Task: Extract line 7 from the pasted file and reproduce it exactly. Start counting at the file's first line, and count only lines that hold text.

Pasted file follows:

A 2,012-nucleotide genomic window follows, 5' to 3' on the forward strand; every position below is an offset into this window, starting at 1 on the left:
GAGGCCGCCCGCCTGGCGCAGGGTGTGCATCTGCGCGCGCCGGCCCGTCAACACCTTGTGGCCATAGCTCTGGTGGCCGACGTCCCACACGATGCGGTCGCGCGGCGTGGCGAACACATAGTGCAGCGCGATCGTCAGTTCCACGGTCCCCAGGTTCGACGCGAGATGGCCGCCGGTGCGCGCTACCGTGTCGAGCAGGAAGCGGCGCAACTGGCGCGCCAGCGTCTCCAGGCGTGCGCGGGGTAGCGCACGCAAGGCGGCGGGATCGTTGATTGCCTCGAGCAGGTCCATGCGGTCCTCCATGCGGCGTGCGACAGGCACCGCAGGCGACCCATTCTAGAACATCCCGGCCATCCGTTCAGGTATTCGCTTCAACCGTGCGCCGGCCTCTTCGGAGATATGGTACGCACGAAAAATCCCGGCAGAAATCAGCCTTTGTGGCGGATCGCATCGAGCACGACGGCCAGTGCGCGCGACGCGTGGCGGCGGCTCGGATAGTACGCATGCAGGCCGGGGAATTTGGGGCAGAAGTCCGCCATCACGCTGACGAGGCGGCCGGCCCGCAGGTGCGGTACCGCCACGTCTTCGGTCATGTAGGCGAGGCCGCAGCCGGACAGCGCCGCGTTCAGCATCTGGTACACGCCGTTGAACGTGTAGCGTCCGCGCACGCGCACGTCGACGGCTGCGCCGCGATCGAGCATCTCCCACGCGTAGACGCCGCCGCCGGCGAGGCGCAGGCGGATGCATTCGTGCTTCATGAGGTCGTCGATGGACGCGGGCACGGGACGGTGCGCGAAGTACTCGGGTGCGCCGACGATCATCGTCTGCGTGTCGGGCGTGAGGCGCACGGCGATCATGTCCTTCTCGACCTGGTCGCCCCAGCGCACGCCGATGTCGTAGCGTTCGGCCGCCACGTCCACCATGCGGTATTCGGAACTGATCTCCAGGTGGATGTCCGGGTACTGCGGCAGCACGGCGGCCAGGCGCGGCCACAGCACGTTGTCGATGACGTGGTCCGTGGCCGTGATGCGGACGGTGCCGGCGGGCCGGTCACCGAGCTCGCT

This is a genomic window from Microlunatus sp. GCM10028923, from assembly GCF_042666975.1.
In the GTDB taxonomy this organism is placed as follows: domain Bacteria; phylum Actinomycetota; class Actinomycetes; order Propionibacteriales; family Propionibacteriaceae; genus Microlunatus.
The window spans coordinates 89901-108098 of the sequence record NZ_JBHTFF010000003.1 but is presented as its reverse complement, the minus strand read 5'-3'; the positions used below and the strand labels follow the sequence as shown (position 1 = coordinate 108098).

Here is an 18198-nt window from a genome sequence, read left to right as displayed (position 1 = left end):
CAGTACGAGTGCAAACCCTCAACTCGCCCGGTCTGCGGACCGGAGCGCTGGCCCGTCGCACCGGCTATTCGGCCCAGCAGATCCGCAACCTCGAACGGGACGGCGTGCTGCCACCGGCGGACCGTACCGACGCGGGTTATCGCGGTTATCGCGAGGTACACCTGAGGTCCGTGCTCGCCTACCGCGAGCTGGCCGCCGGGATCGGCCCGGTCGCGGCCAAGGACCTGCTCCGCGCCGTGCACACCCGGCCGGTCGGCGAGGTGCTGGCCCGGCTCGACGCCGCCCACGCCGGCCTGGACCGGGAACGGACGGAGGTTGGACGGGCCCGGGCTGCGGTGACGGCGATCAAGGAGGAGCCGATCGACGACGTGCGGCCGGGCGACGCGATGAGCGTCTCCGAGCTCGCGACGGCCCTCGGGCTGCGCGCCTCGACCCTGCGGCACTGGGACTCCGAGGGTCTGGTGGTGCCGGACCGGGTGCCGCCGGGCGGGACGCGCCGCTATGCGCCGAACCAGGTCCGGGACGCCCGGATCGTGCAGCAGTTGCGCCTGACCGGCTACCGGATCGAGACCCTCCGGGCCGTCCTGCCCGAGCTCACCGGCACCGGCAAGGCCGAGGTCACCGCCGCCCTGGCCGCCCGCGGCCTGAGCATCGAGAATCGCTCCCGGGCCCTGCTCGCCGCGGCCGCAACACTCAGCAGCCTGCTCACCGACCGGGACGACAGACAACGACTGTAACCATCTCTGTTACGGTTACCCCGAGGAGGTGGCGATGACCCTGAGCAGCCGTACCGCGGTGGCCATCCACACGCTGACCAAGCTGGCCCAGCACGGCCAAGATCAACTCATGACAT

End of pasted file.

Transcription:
CAGTACGAGTGCAAACCCTCAACTCGCCCGGTCTGCGGACCGGAGCGCTGGCCCGTCGCACCGGCTATTCGGCCCAGCAGATCCGCAACCTCGAACGGGACGGCGTGCTGCCACCGGCGGACCGTACCGACGCGGGTTATCGCGGTTATCGCGAGGTACACCTGAGGTCCGTGCTCGCCTACCGCGAGCTGGCCGCCGGGATCGGCCCGGTCGCGGCCAAGGACCTGCTCCGCGCCGTGCACACCCGGCCGGTCGGCGAGGTGCTGGCCCGGCTCGACGCCGCCCACGCCGGCCTGGACCGGGAACGGACGGAGGTTGGACGGGCCCGGGCTGCGGTGACGGCGATCAAGGAGGAGCCGATCGACGACGTGCGGCCGGGCGACGCGATGAGCGTCTCCGAGCTCGCGACGGCCCTCGGGCTGCGCGCCTCGACCCTGCGGCACTGGGACTCCGAGGGTCTGGTGGTGCCGGACCGGGTGCCGCCGGGCGGGACGCGCCGCTATGCGCCGAACCAGGTCCGGGACGCCCGGATCGTGCAGCAGTTGCGCCTGACCGGCTACCGGATCGAGACCCTCCGGGCCGTCCTGCCCGAGCTCACCGGCACCGGCAAGGCCGAGGTCACCGCCGCCCTGGCCGCCCGCGGCCTGAGCATCGAGAATCGCTCCCGGGCCCTGCTCGCCGCGGCCGCAACACTCAGCAGCCTGCTCACCGACCGGGACGACAGACAACGACTGTAACCATCTCTGTTACGGTTACCCCGAGGAGGTGGCGATGACCCTGAGCAGCCGTACCGCGGTGGCCATCCACACGCTGACCAAGCTGGCCCAGCACGGCCAAGATCAACTCATGACAT